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Ticks in Florida

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Tick Life Cycle

General tick life cycle (may vary depending on tick species)

There are four life stages of ticks, egg, larva, nymph, and adult. Adult ticks more commonly attach to humans in the fall and winter months. However, most people are infected by ticks in the nymphal stage during the spring and summer as nymphs are often small enough to escape notice, increasing risk of disease transmission.

Most people are infected by nymphal stages during the spring and summer. Nymphs are often small enough to escape notice and so can stay attached longer than adults, increasing risk of disease transmission.

  • Blacklegged Tick
  • Lone Star Tick
  • American Dog Tick
  • Gulf Coast Tick
  • Bont Tick *Not from florida, may be brought in from the Caribbean*
  • Argasid Tick ("Soft Tick")

black leggged tick

Species Name

Ixodes scapularis

Seasonal Abundance

April-August: Larvae and Nymphs

September-May: Adults

Primary Hosts

Larvae and Nymphs: Reptiles (skinks and snakes), birds, and some rodents

Adults: Larger animals including cattle and humans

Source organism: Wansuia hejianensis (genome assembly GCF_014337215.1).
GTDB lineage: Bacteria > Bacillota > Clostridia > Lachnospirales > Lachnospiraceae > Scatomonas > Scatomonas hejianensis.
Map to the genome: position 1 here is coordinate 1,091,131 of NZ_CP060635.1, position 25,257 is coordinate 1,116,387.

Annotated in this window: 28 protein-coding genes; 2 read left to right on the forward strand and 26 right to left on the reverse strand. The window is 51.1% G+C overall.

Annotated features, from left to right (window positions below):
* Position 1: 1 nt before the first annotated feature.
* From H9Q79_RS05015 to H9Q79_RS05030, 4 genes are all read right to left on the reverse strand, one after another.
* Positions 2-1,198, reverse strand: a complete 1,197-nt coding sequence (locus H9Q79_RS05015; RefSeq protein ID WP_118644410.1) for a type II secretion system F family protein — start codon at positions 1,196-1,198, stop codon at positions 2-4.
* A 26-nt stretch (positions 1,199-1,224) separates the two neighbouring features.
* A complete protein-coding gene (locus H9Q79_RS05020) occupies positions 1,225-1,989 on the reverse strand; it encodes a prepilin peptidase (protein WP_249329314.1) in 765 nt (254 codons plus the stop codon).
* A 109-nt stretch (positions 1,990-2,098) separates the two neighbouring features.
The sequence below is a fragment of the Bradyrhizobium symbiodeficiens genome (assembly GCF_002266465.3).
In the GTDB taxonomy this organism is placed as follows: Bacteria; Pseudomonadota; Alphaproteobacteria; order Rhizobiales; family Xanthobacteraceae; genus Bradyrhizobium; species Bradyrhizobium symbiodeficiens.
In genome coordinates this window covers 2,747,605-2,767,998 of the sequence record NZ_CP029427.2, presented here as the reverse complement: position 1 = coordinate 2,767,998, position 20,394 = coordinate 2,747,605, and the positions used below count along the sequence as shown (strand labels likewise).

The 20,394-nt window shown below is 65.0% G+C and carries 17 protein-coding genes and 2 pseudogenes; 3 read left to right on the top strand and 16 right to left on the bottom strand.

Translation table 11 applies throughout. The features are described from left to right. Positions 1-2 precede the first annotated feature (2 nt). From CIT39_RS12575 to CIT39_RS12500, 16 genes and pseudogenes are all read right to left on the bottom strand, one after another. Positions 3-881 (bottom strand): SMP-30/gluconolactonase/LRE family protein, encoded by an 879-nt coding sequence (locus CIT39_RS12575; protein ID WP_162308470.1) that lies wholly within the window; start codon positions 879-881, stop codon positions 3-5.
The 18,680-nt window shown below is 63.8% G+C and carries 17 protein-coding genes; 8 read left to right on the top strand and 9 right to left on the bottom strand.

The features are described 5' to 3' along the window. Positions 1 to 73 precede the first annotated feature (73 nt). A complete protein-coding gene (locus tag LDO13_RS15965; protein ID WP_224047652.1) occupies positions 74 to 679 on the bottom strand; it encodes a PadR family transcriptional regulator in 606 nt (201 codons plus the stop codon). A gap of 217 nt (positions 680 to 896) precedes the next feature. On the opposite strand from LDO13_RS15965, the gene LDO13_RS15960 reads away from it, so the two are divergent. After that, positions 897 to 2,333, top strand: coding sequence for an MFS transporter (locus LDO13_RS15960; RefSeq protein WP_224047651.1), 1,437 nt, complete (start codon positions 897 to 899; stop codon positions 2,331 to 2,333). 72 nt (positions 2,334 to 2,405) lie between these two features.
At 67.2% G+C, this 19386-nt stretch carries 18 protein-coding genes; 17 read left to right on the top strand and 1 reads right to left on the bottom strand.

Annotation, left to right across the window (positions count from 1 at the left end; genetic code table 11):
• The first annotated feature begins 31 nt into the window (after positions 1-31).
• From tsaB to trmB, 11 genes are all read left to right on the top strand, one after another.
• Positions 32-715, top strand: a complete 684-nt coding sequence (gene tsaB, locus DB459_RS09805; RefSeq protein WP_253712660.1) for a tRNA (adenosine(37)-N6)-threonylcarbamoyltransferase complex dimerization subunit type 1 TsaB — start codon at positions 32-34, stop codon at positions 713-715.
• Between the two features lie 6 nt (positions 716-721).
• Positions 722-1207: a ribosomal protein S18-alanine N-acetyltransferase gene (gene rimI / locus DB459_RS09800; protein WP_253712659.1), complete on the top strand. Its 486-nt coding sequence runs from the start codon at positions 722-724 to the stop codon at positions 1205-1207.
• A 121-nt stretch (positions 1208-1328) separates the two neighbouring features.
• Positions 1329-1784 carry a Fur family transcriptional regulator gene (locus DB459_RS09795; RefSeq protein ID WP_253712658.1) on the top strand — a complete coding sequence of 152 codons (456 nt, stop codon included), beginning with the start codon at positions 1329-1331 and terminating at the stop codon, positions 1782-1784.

Associated Diseases

Lyme Disease, Babesiosis

More Information

Blacklegged Tick Information – University of Florida IFAS Extension

Lone Star tick

Species Name

Amblyomma americanum

Seasonal Abundance

Larvae: June-November

Nymphs: February-October

Adults: April-August (peak in July)

Primary Hosts

Larvae and Nymphs: Small mammals and birds, do not feed on rodents

Adults: Deer, cattle, and humans

Associated Diseases

Ehrlichiosis/Anaplasmosis, STARI

More Information

Lone Star Tick Information – University of Florida IFAS Extension

American dog tick

Species Name

Dermacentor variabilis

Seasonal Abundance

Larvae: July-February

Nymphs: January-March

Adults: March-September

Primary Hosts

Larvae and Nymphs: Almost exclusively small rodents, particularly mice and cotton rats

Adults: Large variety of mammals and humans

Associated Diseases

Rocky Mountain Spotted Fever

More Information

American Dog Tick Information – University of Florida IFAS Extension

Gulf Coast tick

Species Name

Amblyomma maculatum 

Seasonal Abundance

Nymphs: February-August

Adults: March-November

Primary Hosts

Larvae and Nymphs: Small rodents and ground dwelling birds

Adults: Large variety of mammals and humans (primarily ears of large mammals)

Associated Diseases

Rickettsia parkeri

More Information

Gulf Coast Tick Information – University of Florida IFAS Extension

Bont Tick

Species Name

Amblyomma variegatum

Seasonal Abundance

*Not currently in Florida, could be introduced from the Caribbean*

Associated Diseases

African tick-bite fever, Heartwater in ruminants, and Dermatophilosis (skin infection)

More Information

Bont Tick Information – University of Florida IFAS Extension

Argasid tick also know as the

Family

Argasidae

Life Cycle

Adult females can feed and lay eggs several times during their lifetime. Soft tick species may also undergo more than one nymphal molt before reaching the adult stage.

Habitat

Animal shelters or burrows, caves, poor-quality human dwellings

Associated Diseases

Ehrlichiosis/Anaplasmosis, STARI